Blood BHB and Cow Performance
4 min read
Hyperketonaemia arises when cows, especially in early lactation, experience a severe negative energy balance, causing their liver to produce ketones, like BHB. This condition can occur if ketone production is too high and the cow's body can't use all the ketone bodies for energy. Having elevated BHB in the blood is termed hyperketonaemia. Notably, cows feeding mainly on pasture might have naturally higher blood BHB levels. This doesn't always mean they suffer from subclinical ketosis. In pasture-based systems, unlike housed systems abroad, moderately increased BHB levels aren't a standalone indicator of cow health. Always consider other factors, including blood glucose levels, body condition score, feeding levels, and clinical symptoms. Furthermore, treating cows with moderate hyperketonaemia with MPG drench isn't universally effective in pasture-based systems and might sometimes produce negative results.
A DairyNZ study under 'Pillars of a new dairy system' investigated subclinical ketosis in grazing cows and determined that elevated blood beta-hydroxybutyrate (BHB) concentrations were not always associated with poor reproductive performance under a pasture-based diet.
All cows have some degree of negative energy balance during early lactation, where they lose body condition to provide energy for milk production. However, during severe negative energy balance, excessive amounts of body fat are mobilised, which the cow’s liver cannot convert to energy through the usual pathways.
Instead, it produces ketones, such as BHB, which the cow can use in small amounts as an alternative energy source. If ketone production becomes too high, the cow cannot use all the ketone bodies for energy and BHB concentrations increase in the blood. When this occurs, the cow may suffer from the metabolic disease, ketosis.
Figure 1. Blood beta-hydroxybutyrate concentrations in dairy cows fed the same energy as pasture (blue), or pasture plus grain (green). Milk energy output and BCS change were not different between groups (adapted from Roche et al., 2010).
An elevated concentration of BHB in blood is called hyperketonaemia. Severe hyperketonaemia (blood BHB greater than 3.0 mmol/L) is associated with clinical ketosis and requires treatment. It affects about 2 to 15% of cows in the herd; however, early lactating cows are more likely to have moderate hyperketonaemia (blood BHB between 1.2 and 3.0 mmol/L). Moderate hyperketonaemia is increasingly used to diagnose subclinical ketosis, which has been associated with increased uterine infections and reduced milk production and reproductive performance in housed cows.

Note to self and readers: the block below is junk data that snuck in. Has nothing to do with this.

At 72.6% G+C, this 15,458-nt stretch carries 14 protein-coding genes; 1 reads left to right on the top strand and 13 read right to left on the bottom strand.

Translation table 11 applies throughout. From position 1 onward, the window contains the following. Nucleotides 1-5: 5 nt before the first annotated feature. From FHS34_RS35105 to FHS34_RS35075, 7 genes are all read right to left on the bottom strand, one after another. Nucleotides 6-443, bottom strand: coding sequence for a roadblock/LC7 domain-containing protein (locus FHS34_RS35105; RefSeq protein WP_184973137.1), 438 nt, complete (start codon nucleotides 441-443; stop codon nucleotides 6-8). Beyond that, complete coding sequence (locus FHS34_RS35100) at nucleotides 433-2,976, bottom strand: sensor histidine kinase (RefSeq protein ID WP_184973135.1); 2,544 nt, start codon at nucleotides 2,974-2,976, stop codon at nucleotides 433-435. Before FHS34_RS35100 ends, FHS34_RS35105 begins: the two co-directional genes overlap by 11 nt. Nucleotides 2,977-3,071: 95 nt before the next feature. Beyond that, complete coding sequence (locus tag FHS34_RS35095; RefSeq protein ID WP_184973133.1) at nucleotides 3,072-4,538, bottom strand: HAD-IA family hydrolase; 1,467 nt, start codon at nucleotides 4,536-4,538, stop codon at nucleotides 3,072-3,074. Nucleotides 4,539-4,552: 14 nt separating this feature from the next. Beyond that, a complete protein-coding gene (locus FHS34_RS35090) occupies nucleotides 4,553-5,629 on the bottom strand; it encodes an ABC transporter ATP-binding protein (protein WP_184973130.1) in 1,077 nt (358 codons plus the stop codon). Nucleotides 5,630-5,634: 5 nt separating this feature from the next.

However, blood BHB is also affected by carbohydrate source in the diet. Blood BHB concentrations are naturally higher in cows fed predominantly pasture because they produce more butyrate in their rumens than those eating a diet high in starch such as grains or total mixed rations (Figure 1). Therefore, in cows grazing pasture, moderate hyperketonaemia is not necessarily associated with subclinical ketosis and reduced cow performance.
In a 2010 study, 565 cows from 15 herds in the Waikato and Canterbury regions were tested weekly for blood BHB concentrations (Compton et al., 2015).
Figure 2. The daily % of cows that tested positive for moderate hyperketonaemia (blood BHB between 1.2 and 3.0 mmol/L) in 3 herds (Scott Farm, Waikato; Taranaki Agricultural Research Station (TARS), Taranaki; Lincoln University Dairy Farm (LUDF), Canterbury).
On average, 68% of cows had hyperketonaemia (blood BHB greater than 1.2 mmol/L) at least once during the first 5 weeks post-calving; however, the degree and timing of hyperketonaemia varied significantly between herds (min 12%; max 100%).
A more recent DairyNZ study in 2016 involved testing 1000 cows in 3 herds for blood BHB three times per week for the first 5 weeks post-calving (Phyn et al., 2017). The intensive sampling regime provided a very accurate pattern of moderate hyperketonaemia, which although highly variable across the 3 herds studied was still most prevalent during the first 7-10 days post-calving (Figure 2). On average, 75% of cows in these herds (min 65%; max 82%) had moderate hyperketonaemia at least once during the first 5 weeks post-calving, whereas 12% (min 6%; max 18%) had severe hyperketonaemia.